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Bagels are a dime a dozen in New York City, but no one does it quite like Dianna Daoheung at Black Seed Bagels. The bagels are a hybrid of Montreal and New York styles, hand-rolled, boiled in honey water for a touch of sweetness, and baked in a wood-fired oven. For your early morning pick-me-up, try the wood-fired baked egg, bacon, and cheese sandwich, or go the traditional smoked salmon, cream cheese, red onion, and capers route.
This advertising content was produced in collaboration between Vox Creative and our sponsor, without involvement from Vox Media editorial staff.

Marta

Get a taste of chef Nick Anderer’s famous Roman-style thin pizzas at Marta. Snag a seat at the bar — easier for walk-ins, plus you’ll get a view of the wood-fire pizza oven — and you’ll feel like you entered a pizzeria in Rome, but fancier. Marta is known for its outstanding margherita pizzas, but don’t miss out on the wood-fired specials that change seasonally.

Gramercy Tavern

Gramercy Tavern is one of the few great white tablecloth restaurants left in New York. Chef Michael Anthony, who took over the restaurant in 2006, churns out consistently great American fare — he won the James Beard Award for Outstanding Chef in 2015 and has never earned less than three stars from the New York Times — and continues to throw in a few surprises on his menu. Treat yourself to the ever-changing tasting menu in the dining room, or sit in the Tavern Room to order a la carte.

Dominique Ansel Bakery

Cronuts may have put Dominque Ansel on the map, but it’s worth a visit to the bakery to get a taste of his other pastries — they’re just as delicious, if not better, than the Cronut. Order the DKA (the “Dominique Kouign Amann,” a flaky sweet bread with caramelized layers), the chocolate chip cookie shot (a shot glass made of a cookie, milk included), and any of the seasonal tarts.

Luksus

Tucked away in the back room of a hipster Brooklyn bar, Torst, the Michelin-starred restaurant Luskus has the first, and perhaps the only, beer-tasting menu in town. If you’re not a beer drinker, Luskus isn’t for you; there’s no wine on the menu. But between chef Daniel Burn’s innovative menu — the world’s fanciest bar snacks, with a seasonal twist — and paired beers that are among the most revered and exclusive in the world, a boring old wine pairing will look weak in comparison.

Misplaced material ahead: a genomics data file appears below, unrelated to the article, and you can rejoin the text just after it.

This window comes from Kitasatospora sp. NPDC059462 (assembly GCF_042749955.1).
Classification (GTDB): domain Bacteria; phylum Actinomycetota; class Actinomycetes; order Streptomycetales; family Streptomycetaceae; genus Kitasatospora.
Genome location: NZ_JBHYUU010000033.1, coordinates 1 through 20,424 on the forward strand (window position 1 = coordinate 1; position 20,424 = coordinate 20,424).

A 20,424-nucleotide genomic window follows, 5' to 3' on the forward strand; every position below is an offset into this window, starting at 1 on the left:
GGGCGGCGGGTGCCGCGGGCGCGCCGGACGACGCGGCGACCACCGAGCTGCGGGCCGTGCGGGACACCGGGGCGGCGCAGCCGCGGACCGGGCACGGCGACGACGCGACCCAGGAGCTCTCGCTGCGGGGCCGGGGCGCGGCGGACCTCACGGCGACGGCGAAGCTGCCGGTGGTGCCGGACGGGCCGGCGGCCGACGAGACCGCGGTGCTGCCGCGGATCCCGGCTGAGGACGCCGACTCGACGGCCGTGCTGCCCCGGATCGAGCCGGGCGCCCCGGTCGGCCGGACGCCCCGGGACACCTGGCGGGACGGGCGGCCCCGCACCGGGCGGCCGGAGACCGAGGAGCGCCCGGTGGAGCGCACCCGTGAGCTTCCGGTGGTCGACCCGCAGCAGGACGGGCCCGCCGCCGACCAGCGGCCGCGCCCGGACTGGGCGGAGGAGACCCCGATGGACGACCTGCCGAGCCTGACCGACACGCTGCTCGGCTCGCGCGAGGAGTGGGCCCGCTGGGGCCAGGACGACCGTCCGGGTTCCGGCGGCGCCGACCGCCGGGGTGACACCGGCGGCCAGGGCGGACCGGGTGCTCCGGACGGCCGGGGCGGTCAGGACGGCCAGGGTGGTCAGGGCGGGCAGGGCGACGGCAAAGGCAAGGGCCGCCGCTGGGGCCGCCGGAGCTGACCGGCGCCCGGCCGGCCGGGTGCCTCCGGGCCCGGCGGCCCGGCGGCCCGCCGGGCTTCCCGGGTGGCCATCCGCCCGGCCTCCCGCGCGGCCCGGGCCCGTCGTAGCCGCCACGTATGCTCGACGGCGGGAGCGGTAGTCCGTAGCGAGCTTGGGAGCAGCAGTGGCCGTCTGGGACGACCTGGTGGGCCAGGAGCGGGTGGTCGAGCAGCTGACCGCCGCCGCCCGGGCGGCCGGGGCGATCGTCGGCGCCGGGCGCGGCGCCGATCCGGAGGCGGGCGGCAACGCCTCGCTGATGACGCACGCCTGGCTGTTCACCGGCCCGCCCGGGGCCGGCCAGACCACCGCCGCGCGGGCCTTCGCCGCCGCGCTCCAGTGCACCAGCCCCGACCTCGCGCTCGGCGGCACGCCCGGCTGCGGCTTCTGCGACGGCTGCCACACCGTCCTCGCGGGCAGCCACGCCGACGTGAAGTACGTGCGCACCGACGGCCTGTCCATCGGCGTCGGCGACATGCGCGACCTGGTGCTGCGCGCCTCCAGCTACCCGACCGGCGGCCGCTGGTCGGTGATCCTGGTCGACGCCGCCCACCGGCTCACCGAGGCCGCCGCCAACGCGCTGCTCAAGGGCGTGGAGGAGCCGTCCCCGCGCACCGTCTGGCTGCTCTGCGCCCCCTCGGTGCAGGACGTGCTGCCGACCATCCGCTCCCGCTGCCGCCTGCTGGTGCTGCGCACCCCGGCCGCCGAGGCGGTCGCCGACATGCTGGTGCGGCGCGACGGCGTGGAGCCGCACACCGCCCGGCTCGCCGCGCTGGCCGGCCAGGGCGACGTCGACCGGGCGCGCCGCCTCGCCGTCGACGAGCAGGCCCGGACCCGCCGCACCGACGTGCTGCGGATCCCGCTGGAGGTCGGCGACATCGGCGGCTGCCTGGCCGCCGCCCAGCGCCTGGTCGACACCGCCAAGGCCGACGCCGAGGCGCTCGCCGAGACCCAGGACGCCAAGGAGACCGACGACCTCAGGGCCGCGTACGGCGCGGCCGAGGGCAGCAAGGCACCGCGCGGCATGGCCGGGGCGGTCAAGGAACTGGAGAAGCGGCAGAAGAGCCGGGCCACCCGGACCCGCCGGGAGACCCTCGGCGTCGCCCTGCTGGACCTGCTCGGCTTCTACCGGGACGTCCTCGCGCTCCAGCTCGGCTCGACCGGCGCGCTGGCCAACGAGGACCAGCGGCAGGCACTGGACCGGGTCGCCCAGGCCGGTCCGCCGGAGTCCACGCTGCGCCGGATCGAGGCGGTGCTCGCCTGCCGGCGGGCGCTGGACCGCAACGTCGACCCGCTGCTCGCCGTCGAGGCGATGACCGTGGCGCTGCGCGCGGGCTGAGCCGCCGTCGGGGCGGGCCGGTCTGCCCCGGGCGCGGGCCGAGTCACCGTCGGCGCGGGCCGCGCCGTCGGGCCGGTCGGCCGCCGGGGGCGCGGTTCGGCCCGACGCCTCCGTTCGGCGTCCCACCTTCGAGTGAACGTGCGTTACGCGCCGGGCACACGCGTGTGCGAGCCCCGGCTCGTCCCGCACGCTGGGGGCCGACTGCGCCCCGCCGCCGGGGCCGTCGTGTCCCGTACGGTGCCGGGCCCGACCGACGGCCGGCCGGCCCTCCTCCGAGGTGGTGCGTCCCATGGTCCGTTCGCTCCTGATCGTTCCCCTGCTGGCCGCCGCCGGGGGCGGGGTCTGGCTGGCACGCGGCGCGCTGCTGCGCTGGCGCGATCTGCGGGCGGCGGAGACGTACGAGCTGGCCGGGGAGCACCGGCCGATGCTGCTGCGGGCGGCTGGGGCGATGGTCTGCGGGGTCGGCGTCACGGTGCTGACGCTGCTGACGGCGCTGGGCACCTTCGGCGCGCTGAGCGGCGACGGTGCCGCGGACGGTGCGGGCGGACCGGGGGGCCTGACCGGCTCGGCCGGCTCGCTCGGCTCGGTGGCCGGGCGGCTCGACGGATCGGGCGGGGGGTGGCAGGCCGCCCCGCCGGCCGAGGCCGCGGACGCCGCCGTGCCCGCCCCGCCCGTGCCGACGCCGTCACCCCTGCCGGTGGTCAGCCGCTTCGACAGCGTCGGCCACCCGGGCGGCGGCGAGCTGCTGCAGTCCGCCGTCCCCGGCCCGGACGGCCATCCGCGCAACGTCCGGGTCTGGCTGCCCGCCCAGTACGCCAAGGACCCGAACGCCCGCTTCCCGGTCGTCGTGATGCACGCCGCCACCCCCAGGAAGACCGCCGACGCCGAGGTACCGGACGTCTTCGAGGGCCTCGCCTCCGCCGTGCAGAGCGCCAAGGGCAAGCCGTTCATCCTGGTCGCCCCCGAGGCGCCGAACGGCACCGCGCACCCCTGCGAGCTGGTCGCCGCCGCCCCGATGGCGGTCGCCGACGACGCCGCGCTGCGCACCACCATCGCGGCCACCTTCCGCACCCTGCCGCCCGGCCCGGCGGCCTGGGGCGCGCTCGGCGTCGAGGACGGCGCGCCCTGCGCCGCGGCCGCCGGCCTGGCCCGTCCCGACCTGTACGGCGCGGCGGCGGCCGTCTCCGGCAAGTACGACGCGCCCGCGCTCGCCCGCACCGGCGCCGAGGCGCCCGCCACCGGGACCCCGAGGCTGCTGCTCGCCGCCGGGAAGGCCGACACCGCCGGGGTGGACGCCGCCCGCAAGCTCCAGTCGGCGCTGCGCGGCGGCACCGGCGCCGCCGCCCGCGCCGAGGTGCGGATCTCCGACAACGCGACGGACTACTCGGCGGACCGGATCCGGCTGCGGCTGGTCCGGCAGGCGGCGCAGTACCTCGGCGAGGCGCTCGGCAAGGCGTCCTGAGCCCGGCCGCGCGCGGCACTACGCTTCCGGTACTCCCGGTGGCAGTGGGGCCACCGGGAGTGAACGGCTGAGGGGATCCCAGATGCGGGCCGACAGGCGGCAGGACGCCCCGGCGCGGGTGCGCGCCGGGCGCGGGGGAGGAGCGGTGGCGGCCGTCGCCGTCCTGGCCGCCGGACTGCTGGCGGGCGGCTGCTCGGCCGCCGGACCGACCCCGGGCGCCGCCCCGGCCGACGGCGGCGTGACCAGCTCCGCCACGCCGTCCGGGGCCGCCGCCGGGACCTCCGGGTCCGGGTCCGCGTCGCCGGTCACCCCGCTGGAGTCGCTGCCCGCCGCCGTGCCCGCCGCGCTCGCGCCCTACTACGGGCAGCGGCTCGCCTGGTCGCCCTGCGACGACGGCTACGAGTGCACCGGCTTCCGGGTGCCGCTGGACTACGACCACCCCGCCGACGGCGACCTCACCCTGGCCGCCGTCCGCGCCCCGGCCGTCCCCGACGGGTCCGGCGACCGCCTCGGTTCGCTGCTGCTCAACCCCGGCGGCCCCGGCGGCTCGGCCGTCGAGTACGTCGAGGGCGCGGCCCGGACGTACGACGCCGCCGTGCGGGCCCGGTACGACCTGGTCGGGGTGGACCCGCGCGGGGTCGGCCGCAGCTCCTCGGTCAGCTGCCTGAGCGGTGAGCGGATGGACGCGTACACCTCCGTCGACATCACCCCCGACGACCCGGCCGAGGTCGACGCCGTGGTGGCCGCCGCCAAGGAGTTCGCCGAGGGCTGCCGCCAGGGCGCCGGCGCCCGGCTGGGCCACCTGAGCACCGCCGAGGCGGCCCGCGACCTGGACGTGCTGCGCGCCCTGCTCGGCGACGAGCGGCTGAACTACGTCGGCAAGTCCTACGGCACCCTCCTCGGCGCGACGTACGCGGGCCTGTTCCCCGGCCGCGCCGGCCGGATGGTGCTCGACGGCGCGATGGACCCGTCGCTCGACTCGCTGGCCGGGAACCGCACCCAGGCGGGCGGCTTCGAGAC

Paowalla

No chef does Indian food quite like Floyd Cardoz. The chef behind (now closed) Tabla, North End Grill, and White Street, Cardoz has been called a pioneer of modern Indian cuisine. Now at his new restaurant, Cardoz turns the staples of India on their head again. Look out for the pork ribs vindaloo, the shishito pakora, the goan choriz and bacon biryani, and eight varieties of naan and chutneys.

Bar Bolonat

Chef Einat Admony, the chef behind Mediterranean favorites Balaboosta and Taim, takes on Israeli cuisine at Bar Bolonat and gives it a whole new level of sophistication. The dishes to order: the fried olives, the “everyday cauliflower” served with peanut tahini, and the braised lamb neck.

Frankies Spuntino

Frank Castronovo and Frank Falcinelli, also known as “The Franks,” have mastered the Italian comfort food of your dreams, at can’t-beat prices. You’ll find all of the classics on the menu, like the eggplant parmegiana, house-made gnocchi, and grilled seafood, plus all the bufala mozzarella you could want.

Dirt Candy

Chef Amanda Cohen’s restaurant put vegetables on the map, literally. It was the first vegetarian restaurant to receive two stars from New York Times critic Pete Wells. After reopening in 2015, Dirt Candy still puts vegetables in the spotlight. Try the Korean fried broccoli, mapo eggplant, and brussels sprout tacos.

The Mermaid Inn

For an unbeatable oyster happy hour, and the best $8 dark and stormy, Mermaid Inn is your spot. $1 Littleneck oysters, fried clam sliders, and fish tacos make for a filling 5 p.m. menu — just be sure to get there early, as wait times can get long.

Black Seed Bagels

Bagels are a dime a dozen in New York City, but no one does it quite like Dianna Daoheung at Black Seed Bagels. The bagels are a hybrid of Montreal and New York styles, hand-rolled, boiled in honey water for a touch of sweetness, and baked in a wood-fired oven. For your early morning pick-me-up, try the wood-fired baked egg, bacon, and cheese sandwich, or go the traditional smoked salmon, cream cheese, red onion, and capers route.